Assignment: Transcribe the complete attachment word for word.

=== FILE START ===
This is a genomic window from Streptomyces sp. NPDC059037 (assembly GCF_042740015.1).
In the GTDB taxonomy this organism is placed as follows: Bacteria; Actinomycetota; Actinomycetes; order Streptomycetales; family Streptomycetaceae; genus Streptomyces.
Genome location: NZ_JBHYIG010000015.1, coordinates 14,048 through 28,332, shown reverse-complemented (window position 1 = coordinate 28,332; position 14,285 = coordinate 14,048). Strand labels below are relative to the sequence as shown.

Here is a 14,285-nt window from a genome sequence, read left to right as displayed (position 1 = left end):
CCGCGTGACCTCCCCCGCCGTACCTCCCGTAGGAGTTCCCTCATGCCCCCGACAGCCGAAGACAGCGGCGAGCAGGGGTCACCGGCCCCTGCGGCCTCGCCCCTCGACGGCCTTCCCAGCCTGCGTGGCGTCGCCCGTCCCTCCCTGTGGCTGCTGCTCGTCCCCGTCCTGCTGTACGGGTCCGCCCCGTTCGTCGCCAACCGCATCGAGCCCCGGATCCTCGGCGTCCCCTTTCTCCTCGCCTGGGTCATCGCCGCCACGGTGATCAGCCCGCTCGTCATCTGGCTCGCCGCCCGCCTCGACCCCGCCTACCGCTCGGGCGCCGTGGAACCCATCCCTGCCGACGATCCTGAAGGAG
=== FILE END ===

This is a genomic window from Streptomyces sp. NPDC059037 (assembly GCF_042740015.1).
In the GTDB taxonomy this organism is placed as follows: Bacteria; Actinomycetota; Actinomycetes; order Streptomycetales; family Streptomycetaceae; genus Streptomyces.
Genome location: NZ_JBHYIG010000015.1, coordinates 14,048 through 28,332, shown reverse-complemented (window position 1 = coordinate 28,332; position 14,285 = coordinate 14,048). Strand labels below are relative to the sequence as shown.

Here is a 14,285-nt window from a genome sequence, read left to right as displayed (position 1 = left end):
CCGCGTGACCTCCCCCGCCGTACCTCCCGTAGGAGTTCCCTCATGCCCCCGACAGCCGAAGACAGCGGCGAGCAGGGGTCACCGGCCCCTGCGGCCTCGCCCCTCGACGGCCTTCCCAGCCTGCGTGGCGTCGCCCGTCCCTCCCTGTGGCTGCTGCTCGTCCCCGTCCTGCTGTACGGGTCCGCCCCGTTCGTCGCCAACCGCATCGAGCCCCGGATCCTCGGCGTCCCCTTTCTCCTCGCCTGGGTCATCGCCGCCACGGTGATCAGCCCGCTCGTCATCTGGCTCGCCGCCCGCCTCGACCCCGCCTACCGCTCGGGCGCCGTGGAACCCATCCCTGCCGACGATCCTGAAGGAG